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Book Report Alternatives


| By : Shannan | In : ,

For those of us who were educated through the public school system, our creativity may be slightly stunted when considering book report options other than the standard "report form."  Using a standard reporting form can limit your child's opportunity to demonstrate more advanced comprehension and interpretation.

There are many other creative and fun options that I've found online, below is a sampling . Edit these lists to suit your children, methods, and preferences.  I keep a list of options that I am willing to accept in my teacher binder for quick reference.

HomeschoolingFamilies.com 46 Alternatives to writing a book report.

My Favorites:
6. If a journey was involved, draw a map with explanatory notes of significant places.
10. Keep a reading journal and record your thoughts at the end of each period of reading.
12. Draw a comic-book page complete with bubble-style conversations showing an incident in your book.
14. Make a travel brochure inviting tourists to visit the setting of the book. What types of activities would there be for them to attend?
17. Prepare a list of 15 to 20 questions for use in determining if other people have read the book carefully.
19. Write a diary as the main character would write it to explain the events of the story.
20. Make a dictionary containing 20 or more difficult words from the book.
32. Create a board game based on events and characters in the book you read. Your game should include the following: a game board, a rule sheet and clear directions, events and characters from the story. 33. Make models of three objects which were important in the book you read. On a card attached to each model, tell why that object was important in the book.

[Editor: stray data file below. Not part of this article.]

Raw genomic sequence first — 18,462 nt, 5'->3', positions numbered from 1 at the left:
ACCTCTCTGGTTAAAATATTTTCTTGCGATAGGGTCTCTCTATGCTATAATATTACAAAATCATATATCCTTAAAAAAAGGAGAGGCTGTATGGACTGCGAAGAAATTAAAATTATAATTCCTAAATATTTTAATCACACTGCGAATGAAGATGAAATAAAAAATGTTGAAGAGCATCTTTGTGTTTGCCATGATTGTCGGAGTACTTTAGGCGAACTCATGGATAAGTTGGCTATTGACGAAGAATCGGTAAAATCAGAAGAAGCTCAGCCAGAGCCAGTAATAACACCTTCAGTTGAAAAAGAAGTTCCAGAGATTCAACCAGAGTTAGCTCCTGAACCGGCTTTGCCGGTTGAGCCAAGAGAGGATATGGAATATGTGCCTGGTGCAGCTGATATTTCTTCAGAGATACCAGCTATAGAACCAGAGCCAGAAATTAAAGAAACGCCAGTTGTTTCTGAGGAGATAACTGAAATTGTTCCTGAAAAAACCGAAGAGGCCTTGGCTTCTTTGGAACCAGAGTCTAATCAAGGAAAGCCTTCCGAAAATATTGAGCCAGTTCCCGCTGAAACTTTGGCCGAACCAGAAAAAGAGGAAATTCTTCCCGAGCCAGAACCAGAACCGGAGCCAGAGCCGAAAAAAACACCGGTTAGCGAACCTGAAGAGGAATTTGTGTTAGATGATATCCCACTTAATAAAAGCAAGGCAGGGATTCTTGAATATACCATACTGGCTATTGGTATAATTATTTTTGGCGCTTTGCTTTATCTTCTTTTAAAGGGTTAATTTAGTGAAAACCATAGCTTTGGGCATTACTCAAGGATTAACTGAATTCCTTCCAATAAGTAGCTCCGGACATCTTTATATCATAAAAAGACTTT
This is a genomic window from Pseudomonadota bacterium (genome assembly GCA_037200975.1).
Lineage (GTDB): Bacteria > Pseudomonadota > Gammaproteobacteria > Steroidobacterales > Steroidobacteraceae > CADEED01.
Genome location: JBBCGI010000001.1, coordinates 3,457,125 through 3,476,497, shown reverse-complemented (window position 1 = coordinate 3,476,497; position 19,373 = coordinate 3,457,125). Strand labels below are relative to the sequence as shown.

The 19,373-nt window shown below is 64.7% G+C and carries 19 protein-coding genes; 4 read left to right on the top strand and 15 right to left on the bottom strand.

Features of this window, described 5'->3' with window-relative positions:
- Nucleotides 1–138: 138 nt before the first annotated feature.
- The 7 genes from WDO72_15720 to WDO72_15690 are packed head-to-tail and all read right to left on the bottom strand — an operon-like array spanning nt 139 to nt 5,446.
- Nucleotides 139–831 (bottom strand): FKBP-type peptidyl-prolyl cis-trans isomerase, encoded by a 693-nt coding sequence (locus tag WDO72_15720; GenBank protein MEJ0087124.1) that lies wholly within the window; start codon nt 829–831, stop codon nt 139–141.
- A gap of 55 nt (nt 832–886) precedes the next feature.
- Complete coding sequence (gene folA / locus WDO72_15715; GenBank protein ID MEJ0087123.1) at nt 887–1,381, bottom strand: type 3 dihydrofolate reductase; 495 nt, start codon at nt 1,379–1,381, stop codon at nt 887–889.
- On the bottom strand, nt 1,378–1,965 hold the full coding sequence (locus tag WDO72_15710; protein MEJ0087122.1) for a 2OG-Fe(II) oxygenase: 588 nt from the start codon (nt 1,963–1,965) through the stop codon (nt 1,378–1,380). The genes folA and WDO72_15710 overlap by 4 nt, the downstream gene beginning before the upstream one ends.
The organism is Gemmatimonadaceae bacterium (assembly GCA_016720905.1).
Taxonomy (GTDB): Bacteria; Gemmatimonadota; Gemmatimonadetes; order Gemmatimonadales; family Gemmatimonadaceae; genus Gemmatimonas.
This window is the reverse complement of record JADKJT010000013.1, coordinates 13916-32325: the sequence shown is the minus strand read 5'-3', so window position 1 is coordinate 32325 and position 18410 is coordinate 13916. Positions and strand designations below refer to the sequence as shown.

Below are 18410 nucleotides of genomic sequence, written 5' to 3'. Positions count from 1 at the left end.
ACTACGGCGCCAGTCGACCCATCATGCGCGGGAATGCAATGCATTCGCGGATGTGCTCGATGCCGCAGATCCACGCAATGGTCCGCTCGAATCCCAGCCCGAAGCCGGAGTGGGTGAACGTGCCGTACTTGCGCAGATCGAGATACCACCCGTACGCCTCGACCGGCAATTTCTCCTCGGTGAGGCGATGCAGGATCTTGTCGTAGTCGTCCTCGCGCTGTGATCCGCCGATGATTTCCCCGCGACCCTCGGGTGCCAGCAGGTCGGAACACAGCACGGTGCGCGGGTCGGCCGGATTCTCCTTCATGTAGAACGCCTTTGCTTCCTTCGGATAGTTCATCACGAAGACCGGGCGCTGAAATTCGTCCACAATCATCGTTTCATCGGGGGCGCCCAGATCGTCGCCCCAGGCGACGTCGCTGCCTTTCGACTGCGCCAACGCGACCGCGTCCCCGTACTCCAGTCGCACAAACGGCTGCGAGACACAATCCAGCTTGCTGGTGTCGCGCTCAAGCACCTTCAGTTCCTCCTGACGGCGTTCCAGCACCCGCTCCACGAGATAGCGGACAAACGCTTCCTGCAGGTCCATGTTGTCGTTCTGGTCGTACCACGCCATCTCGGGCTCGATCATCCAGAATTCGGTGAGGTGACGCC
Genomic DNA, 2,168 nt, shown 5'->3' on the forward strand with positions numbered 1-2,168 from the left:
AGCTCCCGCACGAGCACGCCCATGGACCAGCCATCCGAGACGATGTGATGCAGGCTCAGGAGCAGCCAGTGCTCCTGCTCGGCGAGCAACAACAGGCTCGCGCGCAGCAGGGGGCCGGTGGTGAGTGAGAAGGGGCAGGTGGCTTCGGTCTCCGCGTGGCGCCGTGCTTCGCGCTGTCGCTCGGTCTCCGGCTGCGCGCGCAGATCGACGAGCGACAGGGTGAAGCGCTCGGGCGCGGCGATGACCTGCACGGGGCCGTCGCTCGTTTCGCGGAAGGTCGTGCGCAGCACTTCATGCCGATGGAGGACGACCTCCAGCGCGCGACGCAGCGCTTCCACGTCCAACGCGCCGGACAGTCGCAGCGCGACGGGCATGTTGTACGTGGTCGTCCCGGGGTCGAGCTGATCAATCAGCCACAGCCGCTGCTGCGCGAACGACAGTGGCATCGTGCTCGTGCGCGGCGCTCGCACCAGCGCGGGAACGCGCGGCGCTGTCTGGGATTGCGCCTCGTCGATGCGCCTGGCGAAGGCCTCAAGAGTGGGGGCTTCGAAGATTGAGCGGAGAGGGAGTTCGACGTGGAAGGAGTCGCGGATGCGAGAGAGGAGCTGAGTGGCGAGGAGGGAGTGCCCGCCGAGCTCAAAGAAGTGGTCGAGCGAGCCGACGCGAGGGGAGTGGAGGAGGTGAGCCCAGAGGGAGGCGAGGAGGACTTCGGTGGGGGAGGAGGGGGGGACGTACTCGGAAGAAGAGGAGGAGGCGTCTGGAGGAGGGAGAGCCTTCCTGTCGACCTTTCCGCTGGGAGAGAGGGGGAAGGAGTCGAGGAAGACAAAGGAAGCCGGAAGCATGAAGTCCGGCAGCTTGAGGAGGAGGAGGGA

37. Complete a series of five drawings that show five of the major events in the plot of the book you read. Write captions for each drawing so that the illustrations can be understood by someone who did not read the book.
39. Plan a party for the characters in the book you read. In order to do this, complete each of the following tasks: (a) Design an invitation to the party which would appeal to all of the characters. (b) Tell what food you would serve and why. (c) Tell what games or entertainment you will provide and why your choices are appropriate. (d) Tell how three of the characters will act at the party. (e) What kind of a party is this? (birthday, housewarming, un-birthday, anniversary, etc.)
40. List five of the main characters from the book you read. Give three examples of what each character learned or did not learn in the book.

Other Lists:
Sharing and Collaboration 
Generic Literature Questions

For Gifted Readers/Learners
Dr. Bertie Kingore
Hoagies Gifted Article


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